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New approach to civics education: Do something real

New civics approach pushes students to change govt
Sen. Bob Graham speaks to a group of teachers learning about "effective citizenship" based on his book "America: The Owner's Manual."
Sen. Bob Graham speaks to a group of teachers learning about "effective citizenship" based on his book "America: The Owner's Manual."

Last fall, when Monica Howell instructed her students to pick a vexing problem worth solving, several students did a bit of research and soon learned that the state of Florida has no sex education requirement at the high school level.

That, they thought, was worth changing.

At first, the students believed this was just another “how-government-works” exercise. But Howell, an AP government teacher at Hialeah Gardens High School near Miami, broke the news to them: This was real. If they were serious about sex ed, they would lobby the state legislature in Tallahassee and get the law changed.

“I had to keep emphasizing for them: ‘This is for real. You’re actually going to make phone calls,’” she said. “’You’re actually going to email people. You might have to attend a meeting or two.’ They were kind of nervous.”

The butterflies come courtesy of a new “effective citizenship” program for young people modeled on an unusual idea: If Americans want to learn how government works, reading about it or watching on TV  isn’t sufficient. They must do something — get their hands dirty and solve intractable problems.

That is also the basic premise of America: The Owner’s Manual, a recent book co-authored by retired U.S. Sen. Bob Graham, whose work on civic engagement inspired the program. It's being piloted throughout the Miami area.

Karla Hernandez-Mats, president of United Teachers of Dade, noted that the union actually created a 28-page teaching guide built around the principles in Graham's book, and invited Graham to appear at recent training sessions.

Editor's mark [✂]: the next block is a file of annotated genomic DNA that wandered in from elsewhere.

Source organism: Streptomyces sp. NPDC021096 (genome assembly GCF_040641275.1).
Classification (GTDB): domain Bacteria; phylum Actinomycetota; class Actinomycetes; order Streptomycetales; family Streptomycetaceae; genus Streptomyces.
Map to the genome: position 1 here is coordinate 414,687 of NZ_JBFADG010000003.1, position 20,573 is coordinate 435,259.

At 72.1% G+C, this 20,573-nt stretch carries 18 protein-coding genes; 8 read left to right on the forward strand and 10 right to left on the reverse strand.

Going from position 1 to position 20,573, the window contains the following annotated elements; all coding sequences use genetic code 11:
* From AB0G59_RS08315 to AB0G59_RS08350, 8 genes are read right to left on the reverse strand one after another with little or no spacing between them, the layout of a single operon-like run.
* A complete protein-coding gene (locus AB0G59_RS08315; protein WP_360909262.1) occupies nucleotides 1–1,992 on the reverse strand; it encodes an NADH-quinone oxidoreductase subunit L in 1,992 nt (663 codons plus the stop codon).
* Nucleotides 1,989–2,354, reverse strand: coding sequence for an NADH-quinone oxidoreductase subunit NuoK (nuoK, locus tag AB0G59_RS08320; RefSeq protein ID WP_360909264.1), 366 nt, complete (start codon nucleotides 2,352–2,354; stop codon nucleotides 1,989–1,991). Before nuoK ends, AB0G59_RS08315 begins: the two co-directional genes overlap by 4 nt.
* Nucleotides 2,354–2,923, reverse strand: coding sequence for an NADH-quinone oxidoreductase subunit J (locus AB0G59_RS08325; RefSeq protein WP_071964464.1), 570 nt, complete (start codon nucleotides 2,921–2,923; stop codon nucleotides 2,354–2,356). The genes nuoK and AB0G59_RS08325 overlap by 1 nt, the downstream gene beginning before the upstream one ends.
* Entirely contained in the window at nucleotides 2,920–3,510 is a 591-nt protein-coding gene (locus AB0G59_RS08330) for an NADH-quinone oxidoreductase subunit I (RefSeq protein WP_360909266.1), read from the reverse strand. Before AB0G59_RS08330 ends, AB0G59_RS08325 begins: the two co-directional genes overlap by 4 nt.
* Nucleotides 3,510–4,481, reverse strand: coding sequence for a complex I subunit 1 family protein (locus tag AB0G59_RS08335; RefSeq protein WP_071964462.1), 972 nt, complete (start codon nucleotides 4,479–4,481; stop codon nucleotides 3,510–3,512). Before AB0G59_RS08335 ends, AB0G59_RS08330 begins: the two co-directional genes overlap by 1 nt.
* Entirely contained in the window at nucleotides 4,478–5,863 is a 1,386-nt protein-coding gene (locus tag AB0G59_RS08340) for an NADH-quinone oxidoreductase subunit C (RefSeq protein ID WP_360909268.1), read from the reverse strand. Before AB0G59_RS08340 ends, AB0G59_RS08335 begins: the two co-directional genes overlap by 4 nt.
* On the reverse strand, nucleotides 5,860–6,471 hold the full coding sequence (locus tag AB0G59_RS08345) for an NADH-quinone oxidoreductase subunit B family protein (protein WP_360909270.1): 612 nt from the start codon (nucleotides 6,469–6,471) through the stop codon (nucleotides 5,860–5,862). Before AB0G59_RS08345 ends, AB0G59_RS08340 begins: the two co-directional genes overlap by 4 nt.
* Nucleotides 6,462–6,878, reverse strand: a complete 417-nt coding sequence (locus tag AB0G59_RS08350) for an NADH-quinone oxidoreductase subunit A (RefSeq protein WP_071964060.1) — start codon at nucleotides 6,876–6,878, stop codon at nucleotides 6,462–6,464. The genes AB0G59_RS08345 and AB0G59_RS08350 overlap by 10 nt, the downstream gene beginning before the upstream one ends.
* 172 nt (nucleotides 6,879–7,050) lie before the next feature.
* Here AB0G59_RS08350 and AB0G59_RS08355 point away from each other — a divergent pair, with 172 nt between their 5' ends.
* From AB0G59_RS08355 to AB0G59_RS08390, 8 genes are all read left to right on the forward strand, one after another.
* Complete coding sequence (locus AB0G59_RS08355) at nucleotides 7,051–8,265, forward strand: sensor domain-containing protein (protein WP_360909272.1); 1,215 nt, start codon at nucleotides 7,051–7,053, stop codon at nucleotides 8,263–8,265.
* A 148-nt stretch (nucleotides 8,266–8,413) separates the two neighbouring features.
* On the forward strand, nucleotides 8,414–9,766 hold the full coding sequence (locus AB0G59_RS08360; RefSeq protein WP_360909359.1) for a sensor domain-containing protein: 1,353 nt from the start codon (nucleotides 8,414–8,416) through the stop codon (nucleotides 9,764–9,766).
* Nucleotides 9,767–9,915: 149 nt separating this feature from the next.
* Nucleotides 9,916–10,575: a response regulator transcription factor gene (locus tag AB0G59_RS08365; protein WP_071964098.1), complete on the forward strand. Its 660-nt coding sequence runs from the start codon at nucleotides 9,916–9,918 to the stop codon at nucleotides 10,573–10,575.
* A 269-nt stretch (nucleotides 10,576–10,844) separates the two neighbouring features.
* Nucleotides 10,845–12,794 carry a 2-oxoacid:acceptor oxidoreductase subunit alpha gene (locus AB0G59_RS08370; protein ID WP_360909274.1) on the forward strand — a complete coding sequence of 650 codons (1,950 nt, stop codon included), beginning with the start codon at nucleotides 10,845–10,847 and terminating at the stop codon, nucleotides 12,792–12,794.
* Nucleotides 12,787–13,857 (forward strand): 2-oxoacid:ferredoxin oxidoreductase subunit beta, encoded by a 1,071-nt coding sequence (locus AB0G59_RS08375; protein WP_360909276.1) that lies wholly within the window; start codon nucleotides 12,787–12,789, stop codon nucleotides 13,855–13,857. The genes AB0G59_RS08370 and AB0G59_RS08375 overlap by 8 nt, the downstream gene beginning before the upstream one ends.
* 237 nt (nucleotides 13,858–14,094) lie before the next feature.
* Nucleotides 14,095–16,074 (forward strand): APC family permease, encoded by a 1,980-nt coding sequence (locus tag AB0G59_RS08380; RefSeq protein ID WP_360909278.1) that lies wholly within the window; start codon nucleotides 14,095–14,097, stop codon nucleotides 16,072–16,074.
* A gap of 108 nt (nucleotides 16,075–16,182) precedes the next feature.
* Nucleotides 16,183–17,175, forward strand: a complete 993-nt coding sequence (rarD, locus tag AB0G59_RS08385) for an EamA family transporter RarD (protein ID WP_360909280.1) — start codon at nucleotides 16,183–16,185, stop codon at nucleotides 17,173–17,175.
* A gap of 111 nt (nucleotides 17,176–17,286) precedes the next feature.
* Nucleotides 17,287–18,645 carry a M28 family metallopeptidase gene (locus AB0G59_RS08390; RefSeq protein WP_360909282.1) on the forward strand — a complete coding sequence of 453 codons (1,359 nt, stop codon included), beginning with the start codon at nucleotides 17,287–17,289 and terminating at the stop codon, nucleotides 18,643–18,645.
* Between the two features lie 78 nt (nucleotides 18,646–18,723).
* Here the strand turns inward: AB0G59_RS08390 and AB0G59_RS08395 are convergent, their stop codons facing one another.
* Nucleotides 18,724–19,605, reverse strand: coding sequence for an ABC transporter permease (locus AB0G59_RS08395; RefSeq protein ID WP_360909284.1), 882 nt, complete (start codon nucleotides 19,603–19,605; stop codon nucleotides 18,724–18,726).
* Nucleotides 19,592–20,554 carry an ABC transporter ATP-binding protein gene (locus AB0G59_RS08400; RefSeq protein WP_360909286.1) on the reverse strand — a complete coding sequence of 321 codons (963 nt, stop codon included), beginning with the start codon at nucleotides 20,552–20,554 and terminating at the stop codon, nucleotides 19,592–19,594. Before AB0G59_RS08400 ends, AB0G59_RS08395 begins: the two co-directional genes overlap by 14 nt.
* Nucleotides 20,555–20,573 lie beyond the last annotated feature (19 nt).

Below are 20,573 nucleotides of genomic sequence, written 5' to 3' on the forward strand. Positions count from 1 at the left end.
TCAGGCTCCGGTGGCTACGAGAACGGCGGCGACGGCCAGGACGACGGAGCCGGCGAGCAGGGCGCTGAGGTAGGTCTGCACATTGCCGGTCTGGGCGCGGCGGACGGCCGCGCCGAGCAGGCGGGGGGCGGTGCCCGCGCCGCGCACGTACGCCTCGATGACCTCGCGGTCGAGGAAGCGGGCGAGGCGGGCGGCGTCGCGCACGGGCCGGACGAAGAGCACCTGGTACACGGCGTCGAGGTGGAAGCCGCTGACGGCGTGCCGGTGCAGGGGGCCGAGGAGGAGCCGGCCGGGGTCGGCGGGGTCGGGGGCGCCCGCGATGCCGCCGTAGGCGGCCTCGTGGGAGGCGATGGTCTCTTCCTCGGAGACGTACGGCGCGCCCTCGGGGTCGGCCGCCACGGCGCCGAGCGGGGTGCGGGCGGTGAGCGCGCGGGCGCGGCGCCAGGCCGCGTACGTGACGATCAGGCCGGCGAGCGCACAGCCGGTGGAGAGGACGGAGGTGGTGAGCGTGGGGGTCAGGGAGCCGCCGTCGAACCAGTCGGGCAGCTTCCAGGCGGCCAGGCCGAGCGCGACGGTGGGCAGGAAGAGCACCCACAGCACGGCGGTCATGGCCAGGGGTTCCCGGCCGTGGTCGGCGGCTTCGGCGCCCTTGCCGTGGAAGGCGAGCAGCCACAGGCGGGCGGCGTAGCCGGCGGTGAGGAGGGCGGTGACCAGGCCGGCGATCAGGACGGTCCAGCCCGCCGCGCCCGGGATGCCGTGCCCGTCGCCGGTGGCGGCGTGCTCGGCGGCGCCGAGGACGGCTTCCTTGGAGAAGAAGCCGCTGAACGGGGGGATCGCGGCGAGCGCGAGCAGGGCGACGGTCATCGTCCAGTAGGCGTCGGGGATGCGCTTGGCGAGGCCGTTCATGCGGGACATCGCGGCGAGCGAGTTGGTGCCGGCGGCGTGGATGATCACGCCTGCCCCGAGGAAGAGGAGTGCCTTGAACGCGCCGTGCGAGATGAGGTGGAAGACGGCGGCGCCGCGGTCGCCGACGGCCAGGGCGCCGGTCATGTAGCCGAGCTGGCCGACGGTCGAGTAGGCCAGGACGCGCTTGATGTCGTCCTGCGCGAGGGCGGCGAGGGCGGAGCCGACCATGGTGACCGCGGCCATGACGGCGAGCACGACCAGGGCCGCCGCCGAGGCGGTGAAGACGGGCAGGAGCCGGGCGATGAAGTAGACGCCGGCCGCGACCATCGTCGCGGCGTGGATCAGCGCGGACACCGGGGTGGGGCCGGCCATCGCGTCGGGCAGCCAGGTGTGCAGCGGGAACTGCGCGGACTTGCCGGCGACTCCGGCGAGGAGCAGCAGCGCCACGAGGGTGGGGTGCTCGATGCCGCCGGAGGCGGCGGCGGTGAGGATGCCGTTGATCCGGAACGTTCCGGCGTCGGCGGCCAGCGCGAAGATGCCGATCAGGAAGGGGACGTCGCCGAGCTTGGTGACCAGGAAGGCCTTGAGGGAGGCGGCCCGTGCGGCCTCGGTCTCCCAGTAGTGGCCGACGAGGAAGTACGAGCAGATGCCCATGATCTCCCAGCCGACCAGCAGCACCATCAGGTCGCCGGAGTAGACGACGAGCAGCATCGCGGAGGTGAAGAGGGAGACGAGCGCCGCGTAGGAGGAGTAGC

“That’s been really thrilling,” Hernandez-Mats said. She said several teachers who have attended the sessions have told her afterwards, “I need to do more” in their own lives. “It’s one of those ‘practice what you preach’ moments.”

Howell, who read the book and liked Graham’s approach, said teaching civics through a textbook is like teaching basketball players with a manual. “That’s not how they learn to play — they have to get in the game.”

A Democratic Florida lawmaker who also served eight years as the state’s governor, Graham turns 81 on Thursday. He has dedicated what should be his peaceful retirement to a rather sizeable effort: saving democracy as we know it.

“I think that there is a growing concern: Will our children and grandchildren live in the same fundamental, democratic nation that we and our parents and grandparents lived in?” he said. “And will our generation be seen as the one that lost democracy for America?”

That fear is driving a group of educators who see civic education as a way to help get the USA “back on its democratic tracks,” he said.

Graham graduated from high school in 1955 and recalled that in junior high school and high school he took three full-year civics courses. “Today, it’s almost disappeared from the curriculum,” he said.

He noted that of his 11 grandchildren, most have had “no civics in their high school experience. And those who did have it, mainly it was just a one-semester course.”

While school is probably the best place to teach about how government works, Graham said he’s not ruling out other possibilities. Like many civic educators, he has embraced games like the iCivics titles, and he has even suggested that courts do their part by including a short course in civics for people called to jury duty.

“What a great opportunity that would be to do education in democracy,” he said. “It’s not a silver bullet, but you’ve got to look for opportunities that are there and take advantage of them.”

Asked whether the 2016 presidential election and the rise of President Donald Trump might prompt educators to take civics more seriously, Graham, who served in the U.S. Senate for nearly 20 years, spoke in his leisurely, characteristically diplomatic manner.

“I wish I were optimistic enough — and I consider myself to be fundamentally an optimist — to think that the Trump administration would be an educational experience for America from which we will graduate being better citizens,” he said. “But I’m afraid the lessons being learned are the rewards that come from trying to divide people.”

He noted, as an example, Trump’s rhetoric around firing NFL players who kneel during the National Anthem, in order to protest police shootings of unarmed African-American motorists and others.

Threatening African-American NFL players' livelihoods, as Trump has recommended, is no accident. It’s a way to “to pick out the weak and to make them the source of all the problems that you have," he said. "That’s been a tyrant’s game plan for a long time.”

Follow Greg Toppo on Twitter: @gtoppo